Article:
In ‘Julius Caesar’, William Shakespeare instantly identifies the differences of status and class between the characters. He manages this by using different techniques such as ‘prose’ and ‘blank verse’. The devices help differentiates the character’s class by the way they speak. The low class – commoners – who are called “idle creatures” by the tribunes (higher class people), ignites rivalry between the two statuses – low and high. The result of this makes the tribunes appear as arrogant and disrespectful characters. As the scene continues, the plebeians (low class people) mocks the intelligence of the upper-class.
The cobbler describes himself by using the pun of being a “mender of soles”. This implies the mocking tone of the cobbler towards Murellus (a tribune). Furthermore, it also proves that just because one is from a higher class, it doesn’t mean that they would obtain much intelligence. All in all being said, status does not define one’s intelligence. Throughout this scene, characters with low statuses aren’t given names which clearly distinguishes the merciless difference between both groups of characters. The themes power and manipulations also has enormous parts in this play.
In Act 1, Scene 2, manipulation was played mostly by Cassius who tries to turn Brutus against Caesar. Cassius urges Brutus to consider that the name of Brutus should be as powerful as Caesar’s, “Brutus and Caesar: What should in that ‘Caesar'”. Cassius then questions, “Why should that name be sounded more than yours? “. This implies that Cassius is very determined to demolish Brutus’ loyalty and respect towards Caesar. He does this through flattering Brutus’ pride and making him believe that he is at the same, if not better, standard as Caesar.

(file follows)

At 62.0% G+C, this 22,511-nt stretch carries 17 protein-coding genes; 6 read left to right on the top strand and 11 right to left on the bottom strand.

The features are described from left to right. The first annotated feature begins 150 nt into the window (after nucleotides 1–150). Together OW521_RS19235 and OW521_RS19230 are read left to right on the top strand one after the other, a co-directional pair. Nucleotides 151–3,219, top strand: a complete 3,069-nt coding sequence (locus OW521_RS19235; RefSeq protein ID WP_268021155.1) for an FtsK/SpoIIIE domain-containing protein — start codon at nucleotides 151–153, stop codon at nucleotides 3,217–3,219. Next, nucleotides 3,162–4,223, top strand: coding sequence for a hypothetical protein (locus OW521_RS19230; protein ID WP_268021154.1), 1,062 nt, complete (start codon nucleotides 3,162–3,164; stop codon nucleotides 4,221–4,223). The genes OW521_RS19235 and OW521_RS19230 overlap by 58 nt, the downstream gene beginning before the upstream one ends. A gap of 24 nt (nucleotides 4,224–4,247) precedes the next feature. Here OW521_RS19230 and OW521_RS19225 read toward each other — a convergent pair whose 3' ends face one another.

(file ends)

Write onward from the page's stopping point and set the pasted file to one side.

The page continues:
Cassius then adds the theme power together with manipulation as he continues trying to persuade Brutus to turn against Caesar. “I was born free as Caesar, so were you”, by that both of them are either as powerful as Caesar or that Caesar is as weak as them both. Additionally, like in most of Shakespeare’s plays, women are portrayed as the weaker sex. When Cassius insults Caesar, he describes Caesar “as a sick girl”, implying his belief of women being weak and powerless. In Act 2, Scene 1, Shakespeare makes Brutus contemplate and justify his decision to kill Caesar.
Brutus feels that he is obligated to do what’s best for Rome. As he finished with the letter, Brutus concludes that he makes Rome a “Promise” as the letter convinces him that he is the right roman to “Speak, strike and redress for Rome. This fills Brutus with honour and pride as he feels that this is his duty. This symbolises Brutus’ patriotism. However this is ironic because Brutus is believing a forged letter, thus showing how gullible and easily Brutus is manipulated as he is blinded by false power. Shakespeare again presents the theme of naivety and honour using Brutus’ and Cassius’ relationship.